UWI’s Leadership Gives Percentage of Salaries to Student Fund

The senior executive leadership of The University of the West Indies (The UWI)—the Vice-Chancellor, Campus Principals, Pro Vice-Chancellors, University Bursar and University Registrar—have all committed to allocating a percentage of their salaries for the next three months towards a student hardship fund. The aim of the fund is to promote equity of access for all students as well as provide much needed additional counselling services during this time.
The executive leadership of the regional university has recognised that the rapid transition to emergency online teaching in response to the regional spread of COVID-19 has exposed the enormity of challenges facing financially and socially marginalised students. With a student body of close to 50,000, at least 10,000 of them are believed to be functioning in a social circumstance that makes it excessively difficult to participate equally and equitably in this moment of digital intensification.
The principals across The UWI’s five campuses stepped up in developing remedial projects to confront this reality and to restore the level playing field provided by the physical classroom culture. The UWI alumni have been called upon to participate in fundraising and philanthropists have also responded by donating hundreds of tablets.
The offer of a salary-source contribution from the executive leadership to enhance student wellbeing “is another part of the UWI CARES project, designed to empower any excluded element of the student body,” says Vice-Chancellor, Professor Sir Hilary Beckles. He explained, “This is a justice gesture to further illustrate our commitment. We are here to serve and support them in their quest to succeed.”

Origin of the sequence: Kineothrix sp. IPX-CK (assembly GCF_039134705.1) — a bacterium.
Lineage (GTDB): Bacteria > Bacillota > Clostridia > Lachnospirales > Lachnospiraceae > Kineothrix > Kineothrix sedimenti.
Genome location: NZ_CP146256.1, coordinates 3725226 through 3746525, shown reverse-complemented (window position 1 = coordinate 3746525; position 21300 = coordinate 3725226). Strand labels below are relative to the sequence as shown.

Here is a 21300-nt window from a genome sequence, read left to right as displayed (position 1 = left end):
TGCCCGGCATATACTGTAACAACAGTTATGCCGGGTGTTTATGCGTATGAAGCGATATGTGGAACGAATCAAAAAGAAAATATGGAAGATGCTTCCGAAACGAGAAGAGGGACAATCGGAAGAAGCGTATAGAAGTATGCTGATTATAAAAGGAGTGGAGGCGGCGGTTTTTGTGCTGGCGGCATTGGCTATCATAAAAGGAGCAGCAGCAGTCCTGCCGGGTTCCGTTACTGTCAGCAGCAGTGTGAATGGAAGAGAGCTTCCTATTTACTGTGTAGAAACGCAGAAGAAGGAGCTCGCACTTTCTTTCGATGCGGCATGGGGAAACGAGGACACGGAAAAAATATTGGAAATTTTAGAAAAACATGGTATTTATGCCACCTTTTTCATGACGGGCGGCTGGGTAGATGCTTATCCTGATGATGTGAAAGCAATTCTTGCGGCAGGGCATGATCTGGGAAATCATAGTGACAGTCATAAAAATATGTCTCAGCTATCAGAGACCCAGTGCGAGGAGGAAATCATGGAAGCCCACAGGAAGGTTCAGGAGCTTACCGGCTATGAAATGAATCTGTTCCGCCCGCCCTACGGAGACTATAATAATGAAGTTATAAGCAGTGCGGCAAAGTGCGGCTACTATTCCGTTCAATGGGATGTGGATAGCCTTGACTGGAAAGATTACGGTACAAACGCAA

About The UWI
For over 70 years The University of the West Indies (The UWI) has provided service and leadership to the Caribbean region and wider world. The UWI has evolved from a university college of London in Jamaica with 33 medical students in 1948 to an internationally respected, regional university with near 50,000 students and five campuses: Mona in Jamaica, St. Augustine in Trinidad and Tobago, Cave Hill in Barbados, Five Islands in Antigua and Barbuda and an Open Campus. As part of its robust globalization agenda, The UWI has established partnering centres with universities in North America, Latin America, Asia, Africa and Europe including the State University of New York (SUNY)-UWI Center for Leadership and Sustainable Development; the Canada-Caribbean Institute with Brock University; the Strategic Alliance for Hemispheric Development with Universidad de los Andes (UNIANDES); The UWI-China Institute of Information Technology, the University of Lagos (UNILAG)-UWI Institute of African and Diaspora Studies; the Institute for Global African Affairs with the University of Johannesburg (UJ); The UWI-University of Havana Centre for Sustainable Development; The UWI-Coventry Institute for Industry-Academic Partnership with the University of Coventry and the Glasgow-Caribbean Centre for Development Research with the University of Glasgow.
The UWI offers over 800 certificate, diploma, undergraduate and postgraduate degree options in Food & Agriculture, Engineering, Humanities & Education, Law, Medical Sciences, Science & Technology, Social Sciences and Sport.
As the region’s premier research academy, The UWI’s foremost objective is driving the growth and development of the regional economy. The world’s most reputable ranking agency, Times Higher Education, has ranked The UWI among the top 600 universities in the world for 2019 and 2020, and the 40 best universities in Latin America and the Caribbean for 2018 and 2019. The UWI has been the only Caribbean-based university to make the prestigious lists.  For more, visit www.uwi.edu.

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